Evidence first reported 20 years ago from the Greenland Inuit population suggested that fatty fish and fish oils contained substances that reduced the incidence of ischemic heart disease.

These substances, later determined to be omega-3 fatty acids, were found in early clinical trials to reduce platelet aggregation and to reduce hypertriglyceridemia by as much as 35%. More recent trials have found that omega-3 fatty acids also appear to reduce the risk of cardiac arrhythmia and sudden cardiac death and modestly reduce atherosclerotic plaque formation and hypertension.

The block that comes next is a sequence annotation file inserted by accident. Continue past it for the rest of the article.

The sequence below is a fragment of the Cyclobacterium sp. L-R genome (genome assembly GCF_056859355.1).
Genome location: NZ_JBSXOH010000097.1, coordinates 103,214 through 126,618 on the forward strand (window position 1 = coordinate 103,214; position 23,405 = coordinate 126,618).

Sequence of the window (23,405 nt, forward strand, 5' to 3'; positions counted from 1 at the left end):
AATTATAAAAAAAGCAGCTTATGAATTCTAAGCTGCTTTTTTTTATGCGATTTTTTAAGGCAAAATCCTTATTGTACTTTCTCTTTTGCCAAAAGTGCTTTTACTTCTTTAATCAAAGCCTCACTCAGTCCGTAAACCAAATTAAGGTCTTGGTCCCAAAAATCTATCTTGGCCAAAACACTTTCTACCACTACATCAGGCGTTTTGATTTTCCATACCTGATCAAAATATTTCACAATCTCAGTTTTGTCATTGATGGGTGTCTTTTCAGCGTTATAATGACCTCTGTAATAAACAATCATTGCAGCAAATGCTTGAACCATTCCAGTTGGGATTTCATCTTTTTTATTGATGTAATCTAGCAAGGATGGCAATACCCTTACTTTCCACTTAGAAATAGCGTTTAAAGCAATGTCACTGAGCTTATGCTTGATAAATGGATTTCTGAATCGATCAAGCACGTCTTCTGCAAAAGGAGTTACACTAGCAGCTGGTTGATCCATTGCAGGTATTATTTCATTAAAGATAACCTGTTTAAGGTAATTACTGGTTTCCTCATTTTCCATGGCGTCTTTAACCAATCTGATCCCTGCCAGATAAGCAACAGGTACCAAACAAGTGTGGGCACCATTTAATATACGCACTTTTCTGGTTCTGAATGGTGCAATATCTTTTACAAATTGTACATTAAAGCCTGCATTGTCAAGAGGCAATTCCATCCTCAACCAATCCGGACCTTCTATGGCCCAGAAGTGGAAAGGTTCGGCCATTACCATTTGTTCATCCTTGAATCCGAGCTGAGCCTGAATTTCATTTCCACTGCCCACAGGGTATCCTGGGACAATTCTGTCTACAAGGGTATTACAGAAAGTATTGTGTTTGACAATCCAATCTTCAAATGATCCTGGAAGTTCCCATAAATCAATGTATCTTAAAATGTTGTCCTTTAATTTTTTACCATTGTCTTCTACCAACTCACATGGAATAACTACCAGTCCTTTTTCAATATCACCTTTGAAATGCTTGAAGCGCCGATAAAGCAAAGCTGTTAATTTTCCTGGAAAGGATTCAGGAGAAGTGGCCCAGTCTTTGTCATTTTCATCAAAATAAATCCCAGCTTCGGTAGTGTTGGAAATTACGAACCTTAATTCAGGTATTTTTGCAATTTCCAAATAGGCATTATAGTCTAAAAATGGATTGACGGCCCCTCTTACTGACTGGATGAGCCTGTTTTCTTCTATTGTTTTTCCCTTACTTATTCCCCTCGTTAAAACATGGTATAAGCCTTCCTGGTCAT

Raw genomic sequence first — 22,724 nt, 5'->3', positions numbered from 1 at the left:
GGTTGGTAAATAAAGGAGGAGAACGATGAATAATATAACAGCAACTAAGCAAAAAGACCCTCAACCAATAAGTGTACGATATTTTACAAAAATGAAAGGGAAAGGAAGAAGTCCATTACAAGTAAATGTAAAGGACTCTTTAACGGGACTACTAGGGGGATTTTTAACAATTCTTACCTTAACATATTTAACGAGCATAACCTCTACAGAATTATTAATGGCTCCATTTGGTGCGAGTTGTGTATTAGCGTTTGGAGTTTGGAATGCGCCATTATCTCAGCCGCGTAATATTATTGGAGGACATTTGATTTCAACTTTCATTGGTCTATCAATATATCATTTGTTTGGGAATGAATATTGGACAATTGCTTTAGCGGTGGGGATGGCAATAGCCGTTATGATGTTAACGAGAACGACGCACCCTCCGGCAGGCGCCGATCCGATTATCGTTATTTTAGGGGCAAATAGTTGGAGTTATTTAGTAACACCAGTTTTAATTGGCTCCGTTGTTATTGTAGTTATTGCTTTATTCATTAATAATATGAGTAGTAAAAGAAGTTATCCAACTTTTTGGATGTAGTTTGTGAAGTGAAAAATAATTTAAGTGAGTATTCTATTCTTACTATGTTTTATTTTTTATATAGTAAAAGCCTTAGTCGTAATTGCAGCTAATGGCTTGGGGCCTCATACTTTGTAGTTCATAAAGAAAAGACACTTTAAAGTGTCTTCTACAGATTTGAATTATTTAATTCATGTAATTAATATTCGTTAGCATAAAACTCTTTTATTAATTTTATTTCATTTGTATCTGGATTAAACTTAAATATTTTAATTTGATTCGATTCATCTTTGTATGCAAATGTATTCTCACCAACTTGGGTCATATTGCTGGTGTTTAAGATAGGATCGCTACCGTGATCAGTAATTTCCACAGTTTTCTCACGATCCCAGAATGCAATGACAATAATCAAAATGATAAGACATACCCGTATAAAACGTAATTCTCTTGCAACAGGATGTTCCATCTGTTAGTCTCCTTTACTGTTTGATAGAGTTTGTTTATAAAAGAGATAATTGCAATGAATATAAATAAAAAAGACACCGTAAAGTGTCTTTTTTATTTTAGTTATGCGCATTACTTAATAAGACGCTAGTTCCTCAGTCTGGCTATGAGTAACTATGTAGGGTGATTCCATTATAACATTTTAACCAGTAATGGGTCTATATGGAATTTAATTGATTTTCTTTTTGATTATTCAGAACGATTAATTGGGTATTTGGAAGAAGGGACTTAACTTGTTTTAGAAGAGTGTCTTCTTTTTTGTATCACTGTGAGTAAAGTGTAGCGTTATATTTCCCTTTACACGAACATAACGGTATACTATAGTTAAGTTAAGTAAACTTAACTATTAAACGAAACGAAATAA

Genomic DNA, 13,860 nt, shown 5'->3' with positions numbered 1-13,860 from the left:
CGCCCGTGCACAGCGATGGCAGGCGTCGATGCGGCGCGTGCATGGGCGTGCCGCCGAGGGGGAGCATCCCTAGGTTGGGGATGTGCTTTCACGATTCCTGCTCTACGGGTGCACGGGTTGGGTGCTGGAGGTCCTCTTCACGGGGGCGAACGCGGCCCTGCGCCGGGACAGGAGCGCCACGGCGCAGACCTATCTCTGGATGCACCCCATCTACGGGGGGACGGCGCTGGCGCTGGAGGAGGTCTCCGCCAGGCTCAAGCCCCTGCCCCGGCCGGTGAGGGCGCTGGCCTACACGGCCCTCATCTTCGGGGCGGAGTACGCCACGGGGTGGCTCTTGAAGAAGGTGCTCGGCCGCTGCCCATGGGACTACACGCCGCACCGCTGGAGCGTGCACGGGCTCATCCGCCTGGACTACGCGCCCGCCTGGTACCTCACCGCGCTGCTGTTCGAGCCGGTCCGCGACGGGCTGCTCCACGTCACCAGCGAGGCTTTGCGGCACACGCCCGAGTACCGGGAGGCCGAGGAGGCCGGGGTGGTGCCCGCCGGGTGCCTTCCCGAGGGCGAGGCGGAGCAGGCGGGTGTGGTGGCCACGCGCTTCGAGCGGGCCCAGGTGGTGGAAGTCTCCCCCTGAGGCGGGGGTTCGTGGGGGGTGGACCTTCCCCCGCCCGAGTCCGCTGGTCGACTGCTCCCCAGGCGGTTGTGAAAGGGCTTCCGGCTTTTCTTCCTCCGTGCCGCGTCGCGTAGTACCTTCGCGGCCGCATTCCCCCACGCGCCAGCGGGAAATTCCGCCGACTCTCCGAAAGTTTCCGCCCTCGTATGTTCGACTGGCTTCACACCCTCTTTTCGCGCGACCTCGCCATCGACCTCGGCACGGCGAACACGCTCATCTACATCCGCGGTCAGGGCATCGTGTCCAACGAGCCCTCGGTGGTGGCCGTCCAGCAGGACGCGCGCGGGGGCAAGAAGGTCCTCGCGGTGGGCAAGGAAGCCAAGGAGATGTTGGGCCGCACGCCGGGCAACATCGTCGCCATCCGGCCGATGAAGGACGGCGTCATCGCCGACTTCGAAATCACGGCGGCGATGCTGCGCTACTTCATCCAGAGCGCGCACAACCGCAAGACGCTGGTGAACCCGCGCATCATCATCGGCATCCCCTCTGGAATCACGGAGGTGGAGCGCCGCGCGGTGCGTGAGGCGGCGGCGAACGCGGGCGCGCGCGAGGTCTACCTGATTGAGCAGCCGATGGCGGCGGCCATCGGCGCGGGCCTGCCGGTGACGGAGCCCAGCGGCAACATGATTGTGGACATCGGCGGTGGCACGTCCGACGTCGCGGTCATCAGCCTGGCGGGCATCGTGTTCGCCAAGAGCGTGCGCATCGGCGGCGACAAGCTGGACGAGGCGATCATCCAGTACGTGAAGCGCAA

Clinical trials have not demonstrated adverse effects at moderate daily doses. These findings have implications for clinicians who may want to suggest that patients increase their intake of fatty fish or supplement their diet with more concentrated sources of omega-3 fatty acids.